Over the last month the snows have gradually receded from Edmonton as spring has tepidly taken hold on the northern prairies. It’s an exciting time of year, except for one thing: dog turds.
Yes, dog turds.
I try to get out for runs on a regular basis and as the snows melt away on the various trails near my house, they reveal a vast and diverse collection of dog turds which thoughtless owners left on the trail. Some are grey and nearly fossilized, like a very stale Tootsie Roll coated in flour. Others are greenish brown and covered in mold spots as they slowly dissolve into the earth. In other words, a perfect 10 on the gross-out scale.
But all of them are disgusting. They take the joy out of spring. And God forbid any of them should end up smooshed between the labyrinth treads of your running shoe.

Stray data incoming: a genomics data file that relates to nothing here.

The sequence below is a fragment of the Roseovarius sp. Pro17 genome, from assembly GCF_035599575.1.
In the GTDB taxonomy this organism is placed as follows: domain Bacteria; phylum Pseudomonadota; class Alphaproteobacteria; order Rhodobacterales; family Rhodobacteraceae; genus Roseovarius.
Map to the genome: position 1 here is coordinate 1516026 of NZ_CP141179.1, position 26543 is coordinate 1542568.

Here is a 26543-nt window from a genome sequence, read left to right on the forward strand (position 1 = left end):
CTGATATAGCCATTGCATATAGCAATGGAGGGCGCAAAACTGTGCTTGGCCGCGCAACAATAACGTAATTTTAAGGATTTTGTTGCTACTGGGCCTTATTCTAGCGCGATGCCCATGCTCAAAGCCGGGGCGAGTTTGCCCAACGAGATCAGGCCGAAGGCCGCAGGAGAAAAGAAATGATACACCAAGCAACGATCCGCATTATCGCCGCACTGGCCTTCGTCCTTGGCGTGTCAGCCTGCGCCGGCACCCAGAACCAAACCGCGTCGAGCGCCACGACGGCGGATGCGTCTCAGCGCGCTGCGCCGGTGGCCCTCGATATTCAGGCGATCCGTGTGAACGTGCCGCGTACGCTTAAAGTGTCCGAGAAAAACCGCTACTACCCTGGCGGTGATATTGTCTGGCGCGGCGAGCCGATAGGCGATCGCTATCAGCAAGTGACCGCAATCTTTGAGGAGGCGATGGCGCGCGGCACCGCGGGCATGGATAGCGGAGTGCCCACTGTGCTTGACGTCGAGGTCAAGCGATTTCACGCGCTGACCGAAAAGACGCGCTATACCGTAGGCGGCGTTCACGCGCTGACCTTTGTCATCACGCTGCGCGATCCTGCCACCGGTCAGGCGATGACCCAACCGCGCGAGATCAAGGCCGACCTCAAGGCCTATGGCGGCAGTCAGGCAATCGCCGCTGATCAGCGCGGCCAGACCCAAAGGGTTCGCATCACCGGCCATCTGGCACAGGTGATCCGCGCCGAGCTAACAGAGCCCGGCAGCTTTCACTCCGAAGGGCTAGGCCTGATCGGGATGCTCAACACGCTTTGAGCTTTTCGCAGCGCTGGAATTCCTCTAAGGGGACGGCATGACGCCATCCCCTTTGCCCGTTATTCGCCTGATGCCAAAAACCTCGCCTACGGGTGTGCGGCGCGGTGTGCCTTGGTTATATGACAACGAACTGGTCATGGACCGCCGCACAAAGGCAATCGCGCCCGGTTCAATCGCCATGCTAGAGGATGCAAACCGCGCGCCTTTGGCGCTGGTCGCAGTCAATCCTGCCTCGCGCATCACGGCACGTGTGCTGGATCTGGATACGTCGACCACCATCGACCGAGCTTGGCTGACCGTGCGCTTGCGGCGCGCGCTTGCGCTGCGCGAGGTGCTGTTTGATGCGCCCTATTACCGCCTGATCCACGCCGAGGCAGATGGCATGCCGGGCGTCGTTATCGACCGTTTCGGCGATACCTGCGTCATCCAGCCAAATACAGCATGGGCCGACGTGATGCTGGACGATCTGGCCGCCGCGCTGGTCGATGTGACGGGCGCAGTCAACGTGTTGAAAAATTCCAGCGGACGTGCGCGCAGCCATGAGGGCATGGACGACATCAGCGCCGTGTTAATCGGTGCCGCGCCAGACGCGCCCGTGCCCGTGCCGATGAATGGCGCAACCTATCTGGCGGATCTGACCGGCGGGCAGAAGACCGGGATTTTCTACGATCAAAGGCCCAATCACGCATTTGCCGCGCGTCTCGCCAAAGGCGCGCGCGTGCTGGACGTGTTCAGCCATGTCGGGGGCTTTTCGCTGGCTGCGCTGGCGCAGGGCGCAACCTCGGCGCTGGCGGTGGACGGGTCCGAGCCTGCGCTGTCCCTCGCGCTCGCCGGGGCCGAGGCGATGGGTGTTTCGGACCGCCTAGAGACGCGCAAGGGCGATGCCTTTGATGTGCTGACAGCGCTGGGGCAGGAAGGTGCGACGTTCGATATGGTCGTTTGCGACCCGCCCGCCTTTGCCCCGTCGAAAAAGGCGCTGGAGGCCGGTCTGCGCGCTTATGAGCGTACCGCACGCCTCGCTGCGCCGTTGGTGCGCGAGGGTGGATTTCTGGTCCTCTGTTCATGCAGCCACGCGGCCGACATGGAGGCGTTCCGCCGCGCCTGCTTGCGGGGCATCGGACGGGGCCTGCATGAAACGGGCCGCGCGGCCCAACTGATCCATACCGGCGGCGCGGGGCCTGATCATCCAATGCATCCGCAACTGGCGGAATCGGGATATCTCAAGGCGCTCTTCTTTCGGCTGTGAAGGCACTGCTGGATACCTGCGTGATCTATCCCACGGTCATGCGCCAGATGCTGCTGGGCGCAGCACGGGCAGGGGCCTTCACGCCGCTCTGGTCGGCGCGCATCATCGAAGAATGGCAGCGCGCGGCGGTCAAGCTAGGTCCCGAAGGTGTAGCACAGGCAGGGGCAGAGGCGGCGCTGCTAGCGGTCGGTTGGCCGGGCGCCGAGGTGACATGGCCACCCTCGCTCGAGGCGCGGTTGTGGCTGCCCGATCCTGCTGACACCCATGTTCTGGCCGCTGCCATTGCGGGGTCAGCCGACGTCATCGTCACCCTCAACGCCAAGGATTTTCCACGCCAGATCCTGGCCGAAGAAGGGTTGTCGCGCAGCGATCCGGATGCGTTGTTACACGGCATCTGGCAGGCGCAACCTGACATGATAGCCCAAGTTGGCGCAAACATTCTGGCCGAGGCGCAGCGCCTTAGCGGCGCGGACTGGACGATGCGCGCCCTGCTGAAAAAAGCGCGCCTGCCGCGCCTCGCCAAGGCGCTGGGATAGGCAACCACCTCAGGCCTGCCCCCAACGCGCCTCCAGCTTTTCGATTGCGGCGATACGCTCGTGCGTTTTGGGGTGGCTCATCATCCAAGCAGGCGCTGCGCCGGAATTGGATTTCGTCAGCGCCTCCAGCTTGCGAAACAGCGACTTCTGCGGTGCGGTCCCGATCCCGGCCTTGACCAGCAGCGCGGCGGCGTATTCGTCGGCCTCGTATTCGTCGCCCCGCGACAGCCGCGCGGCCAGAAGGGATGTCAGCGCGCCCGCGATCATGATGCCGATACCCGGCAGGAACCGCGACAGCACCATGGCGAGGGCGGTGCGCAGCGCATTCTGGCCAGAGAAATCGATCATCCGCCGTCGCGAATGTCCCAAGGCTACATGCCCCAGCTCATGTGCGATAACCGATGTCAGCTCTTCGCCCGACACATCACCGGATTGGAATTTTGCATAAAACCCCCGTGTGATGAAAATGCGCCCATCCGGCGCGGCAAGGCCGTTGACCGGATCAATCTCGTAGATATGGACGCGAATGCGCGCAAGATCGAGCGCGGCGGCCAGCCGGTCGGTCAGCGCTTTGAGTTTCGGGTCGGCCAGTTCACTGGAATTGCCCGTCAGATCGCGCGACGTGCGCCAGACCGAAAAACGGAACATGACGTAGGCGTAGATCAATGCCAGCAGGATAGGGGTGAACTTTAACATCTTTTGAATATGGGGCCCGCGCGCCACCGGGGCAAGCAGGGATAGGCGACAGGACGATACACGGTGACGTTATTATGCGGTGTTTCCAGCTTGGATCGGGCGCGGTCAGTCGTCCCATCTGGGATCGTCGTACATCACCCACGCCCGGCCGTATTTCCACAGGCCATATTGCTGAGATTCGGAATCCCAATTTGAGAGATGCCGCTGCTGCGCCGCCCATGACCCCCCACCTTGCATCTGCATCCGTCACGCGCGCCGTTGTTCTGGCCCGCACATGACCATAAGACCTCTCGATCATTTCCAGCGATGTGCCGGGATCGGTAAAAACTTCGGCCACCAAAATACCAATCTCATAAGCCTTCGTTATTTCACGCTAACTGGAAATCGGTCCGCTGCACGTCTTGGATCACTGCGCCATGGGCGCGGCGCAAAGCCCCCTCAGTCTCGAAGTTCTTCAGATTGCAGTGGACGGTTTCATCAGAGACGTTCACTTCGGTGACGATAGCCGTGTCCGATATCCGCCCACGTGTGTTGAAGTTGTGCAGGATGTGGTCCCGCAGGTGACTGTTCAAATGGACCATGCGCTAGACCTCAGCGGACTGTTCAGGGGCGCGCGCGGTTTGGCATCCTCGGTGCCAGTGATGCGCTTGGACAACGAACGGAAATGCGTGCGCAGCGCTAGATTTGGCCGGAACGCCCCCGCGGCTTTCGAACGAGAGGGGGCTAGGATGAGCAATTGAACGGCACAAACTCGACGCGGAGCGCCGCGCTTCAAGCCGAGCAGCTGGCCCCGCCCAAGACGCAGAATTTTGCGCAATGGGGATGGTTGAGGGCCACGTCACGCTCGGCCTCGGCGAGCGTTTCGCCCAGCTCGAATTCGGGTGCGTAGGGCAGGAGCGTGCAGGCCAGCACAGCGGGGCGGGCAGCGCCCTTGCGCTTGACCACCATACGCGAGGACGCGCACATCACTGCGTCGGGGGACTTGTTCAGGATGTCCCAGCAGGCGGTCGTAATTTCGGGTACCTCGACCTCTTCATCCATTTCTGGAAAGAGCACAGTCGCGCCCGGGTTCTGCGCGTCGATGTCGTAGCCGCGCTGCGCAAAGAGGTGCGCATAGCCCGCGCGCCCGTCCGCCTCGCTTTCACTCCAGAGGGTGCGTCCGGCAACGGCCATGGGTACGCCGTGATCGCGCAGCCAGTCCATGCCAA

This brings me to a simple observation about personal sanctification. Here it is:
When I take a handful of dog poop bags with me on a run and I pick up as many of these piles of turd as I can to make the trails more pleasant for my neighbors, and I find joy in this modest bit of self-sacrifice simply for the increased pleasure it will give to my neighbors as they walk the trails, and I hold no lingering ill will to the dog owners who left these piles there in the first place, and I don’t want any public recognition for doing all this because doing the right thing is its own reward … then, and only then, I’ll know I’m ready for heaven.
And by the look of things, that’s going to be awhile.